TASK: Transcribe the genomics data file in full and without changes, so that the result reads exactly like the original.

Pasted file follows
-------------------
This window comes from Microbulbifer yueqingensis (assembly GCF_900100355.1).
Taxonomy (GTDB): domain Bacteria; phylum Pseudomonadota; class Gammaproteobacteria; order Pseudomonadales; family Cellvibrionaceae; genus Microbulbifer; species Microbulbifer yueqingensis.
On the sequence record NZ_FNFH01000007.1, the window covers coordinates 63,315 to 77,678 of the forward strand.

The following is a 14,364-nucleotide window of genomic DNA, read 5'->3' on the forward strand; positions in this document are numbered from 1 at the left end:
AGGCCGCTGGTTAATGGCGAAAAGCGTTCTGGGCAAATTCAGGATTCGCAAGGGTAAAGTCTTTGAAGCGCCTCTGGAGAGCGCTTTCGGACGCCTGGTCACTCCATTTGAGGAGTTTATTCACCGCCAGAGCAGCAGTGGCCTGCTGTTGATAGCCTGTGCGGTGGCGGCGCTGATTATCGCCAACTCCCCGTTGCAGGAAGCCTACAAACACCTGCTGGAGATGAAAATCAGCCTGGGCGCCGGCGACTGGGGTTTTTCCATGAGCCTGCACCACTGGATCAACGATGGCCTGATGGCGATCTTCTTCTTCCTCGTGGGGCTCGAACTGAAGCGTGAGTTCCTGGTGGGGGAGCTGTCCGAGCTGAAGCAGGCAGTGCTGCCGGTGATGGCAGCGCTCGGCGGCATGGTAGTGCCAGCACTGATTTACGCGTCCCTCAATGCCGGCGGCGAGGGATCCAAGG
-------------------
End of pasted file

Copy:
This window comes from Microbulbifer yueqingensis (assembly GCF_900100355.1).
Taxonomy (GTDB): domain Bacteria; phylum Pseudomonadota; class Gammaproteobacteria; order Pseudomonadales; family Cellvibrionaceae; genus Microbulbifer; species Microbulbifer yueqingensis.
On the sequence record NZ_FNFH01000007.1, the window covers coordinates 63,315 to 77,678 of the forward strand.

The following is a 14,364-nucleotide window of genomic DNA, read 5'->3' on the forward strand; positions in this document are numbered from 1 at the left end:
AGGCCGCTGGTTAATGGCGAAAAGCGTTCTGGGCAAATTCAGGATTCGCAAGGGTAAAGTCTTTGAAGCGCCTCTGGAGAGCGCTTTCGGACGCCTGGTCACTCCATTTGAGGAGTTTATTCACCGCCAGAGCAGCAGTGGCCTGCTGTTGATAGCCTGTGCGGTGGCGGCGCTGATTATCGCCAACTCCCCGTTGCAGGAAGCCTACAAACACCTGCTGGAGATGAAAATCAGCCTGGGCGCCGGCGACTGGGGTTTTTCCATGAGCCTGCACCACTGGATCAACGATGGCCTGATGGCGATCTTCTTCTTCCTCGTGGGGCTCGAACTGAAGCGTGAGTTCCTGGTGGGGGAGCTGTCCGAGCTGAAGCAGGCAGTGCTGCCGGTGATGGCAGCGCTCGGCGGCATGGTAGTGCCAGCACTGATTTACGCGTCCCTCAATGCCGGCGGCGAGGGATCCAAGG